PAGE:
On Nov. 13, Puerto Rico’s governor asked the federal government for US$94.4 billion in aid. Previously, Congress had approved just $5 billion in disaster funding for Puerto Rico.

3. Why is the power still out?

Two months after Hurricane Maria, something like 75 percent of Puerto Ricans still don’t have electricity. At times, hundreds of thousands of households – particularly in San Juan and other urban areas – have seen power restored, only to be plunged into darkness again by a system failure.

That’s because almost half of Puerto Rico’s power generation comes from “old, very expensive oil-fired plants,” writes Peter Fox-Penner, director of Boston University’s Institute for Sustainable Energy.

Before it went bankrupt in 2017, PREPA, the island’s sole energy provider, had been hoping to upgrade these aged facilities and incorporate renewable energy sources like solar and gas. Then Maria knocked out the entire grid, and all of PREPA’s resources have gone toward just getting Puerto Rico’s lights turned back on.

The island’s extended outage is “a humanitarian crisis that has yet to be resolved,” Fox-Penner writes. He believes that any hope of Puerto Rico emerging from this storm with a greener, more durable grid – one better able to withstand future hurricanes – have been dashed.

On Nov. 17, PREPA’s director resigned.

4. How does living without power for so long affect people?

Shao Lin, Professor of Public Health at SUNY-Albany, has researched how prolonged blackouts impact health. She believes that Puerto Ricans can expect to see numerous lasting effects from this power outage, including mental health issues.

After Hurricane Sandy, the power was out for about 12 to 14 days in some parts of New York City. For months afterwards, Lin found, residents reported more emergency department visits due to anxiety and mood disorder. They were also more prone to excess drinking and problematic drug use.

The power outage in Puerto Rico has already lasted eight weeks, much longer than the blackout in New York City.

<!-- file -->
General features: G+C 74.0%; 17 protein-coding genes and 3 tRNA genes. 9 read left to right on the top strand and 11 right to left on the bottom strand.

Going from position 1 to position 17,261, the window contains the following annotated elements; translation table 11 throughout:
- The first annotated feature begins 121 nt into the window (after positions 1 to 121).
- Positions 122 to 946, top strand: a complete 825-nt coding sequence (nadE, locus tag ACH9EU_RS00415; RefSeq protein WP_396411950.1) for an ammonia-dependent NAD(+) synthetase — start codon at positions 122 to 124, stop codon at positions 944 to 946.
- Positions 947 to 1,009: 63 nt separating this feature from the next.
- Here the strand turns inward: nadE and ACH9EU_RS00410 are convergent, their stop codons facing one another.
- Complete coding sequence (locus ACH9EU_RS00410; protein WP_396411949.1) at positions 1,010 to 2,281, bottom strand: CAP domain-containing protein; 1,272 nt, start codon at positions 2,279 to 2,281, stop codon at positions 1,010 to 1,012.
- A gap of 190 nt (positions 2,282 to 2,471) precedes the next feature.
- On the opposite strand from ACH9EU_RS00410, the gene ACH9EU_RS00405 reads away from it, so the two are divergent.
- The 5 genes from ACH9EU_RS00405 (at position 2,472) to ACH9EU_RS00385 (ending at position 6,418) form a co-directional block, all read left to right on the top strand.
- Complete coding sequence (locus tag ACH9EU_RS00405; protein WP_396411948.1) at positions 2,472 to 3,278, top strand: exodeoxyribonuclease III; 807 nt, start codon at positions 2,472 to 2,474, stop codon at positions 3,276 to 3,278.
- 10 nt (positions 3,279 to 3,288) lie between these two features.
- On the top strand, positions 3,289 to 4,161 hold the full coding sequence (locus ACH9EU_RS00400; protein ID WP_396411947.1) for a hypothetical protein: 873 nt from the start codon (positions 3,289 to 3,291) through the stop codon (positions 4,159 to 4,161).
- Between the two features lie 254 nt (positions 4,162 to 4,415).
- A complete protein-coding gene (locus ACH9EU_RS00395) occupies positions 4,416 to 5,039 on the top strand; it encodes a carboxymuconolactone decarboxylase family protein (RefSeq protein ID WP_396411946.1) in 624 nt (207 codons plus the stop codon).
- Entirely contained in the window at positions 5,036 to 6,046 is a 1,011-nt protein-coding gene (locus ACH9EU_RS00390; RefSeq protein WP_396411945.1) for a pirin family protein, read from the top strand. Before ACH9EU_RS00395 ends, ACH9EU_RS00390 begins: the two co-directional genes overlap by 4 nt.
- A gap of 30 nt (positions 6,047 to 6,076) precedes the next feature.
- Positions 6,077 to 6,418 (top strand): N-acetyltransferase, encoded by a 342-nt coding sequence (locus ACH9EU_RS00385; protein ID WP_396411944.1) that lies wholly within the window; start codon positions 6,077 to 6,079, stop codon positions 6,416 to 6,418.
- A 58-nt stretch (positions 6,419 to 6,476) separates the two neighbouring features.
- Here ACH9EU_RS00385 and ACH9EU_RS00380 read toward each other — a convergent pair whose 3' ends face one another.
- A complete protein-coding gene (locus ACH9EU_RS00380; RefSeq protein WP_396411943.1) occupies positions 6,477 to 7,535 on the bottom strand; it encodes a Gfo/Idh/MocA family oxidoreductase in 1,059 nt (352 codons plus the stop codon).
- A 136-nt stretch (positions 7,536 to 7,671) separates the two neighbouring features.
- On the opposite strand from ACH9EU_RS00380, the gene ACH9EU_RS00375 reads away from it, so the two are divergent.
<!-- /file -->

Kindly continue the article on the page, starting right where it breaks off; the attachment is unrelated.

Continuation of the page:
As a result, “We should expect to see a corresponding increase in disease – not only mental health issues, but also diseases that depend on electricity for treatment, such as renal failure, asthma and chronic obstructive pulmonary disease,” warns Lin.

5. Will this crisis change how the US treats Puerto Rico?

Pedro Caban, a professor at SUNY-Albany, thinks that the appalling aftermath of Hurricane Maria could improve Puerto Rico’s political status, moving the needle on longstanding harmful American policies.

Puerto Rico is an unincorporated territorial possession of the United States, meaning that the Puerto Rican government exercises only those powers that the Congress allows. “In other words,” says Caban, “it is still a colony.”

The humanitarian crisis there has prompted the Puerto Rican diaspora in the U.S. to fight for their island. They are actively lobbying against some of the most restrictive colonial policies, among them the Jones Act and the oversight board that has controlled Puerto Rico’s budget since it declared bankruptcy earlier this year.

This could be a “watershed moment that redefines U.S. treatment of Puerto Rico,” writes Caban.

Beyond pressuring local officials and the federal government, Puerto Ricans across the U.S. have organized a nationwide campaign to raise funding and collect donations for Puerto Rico. An outraged and emboldened diaspora, it turns out, may finally get the federal government to resolve Puerto Rico’s damaging colonial status.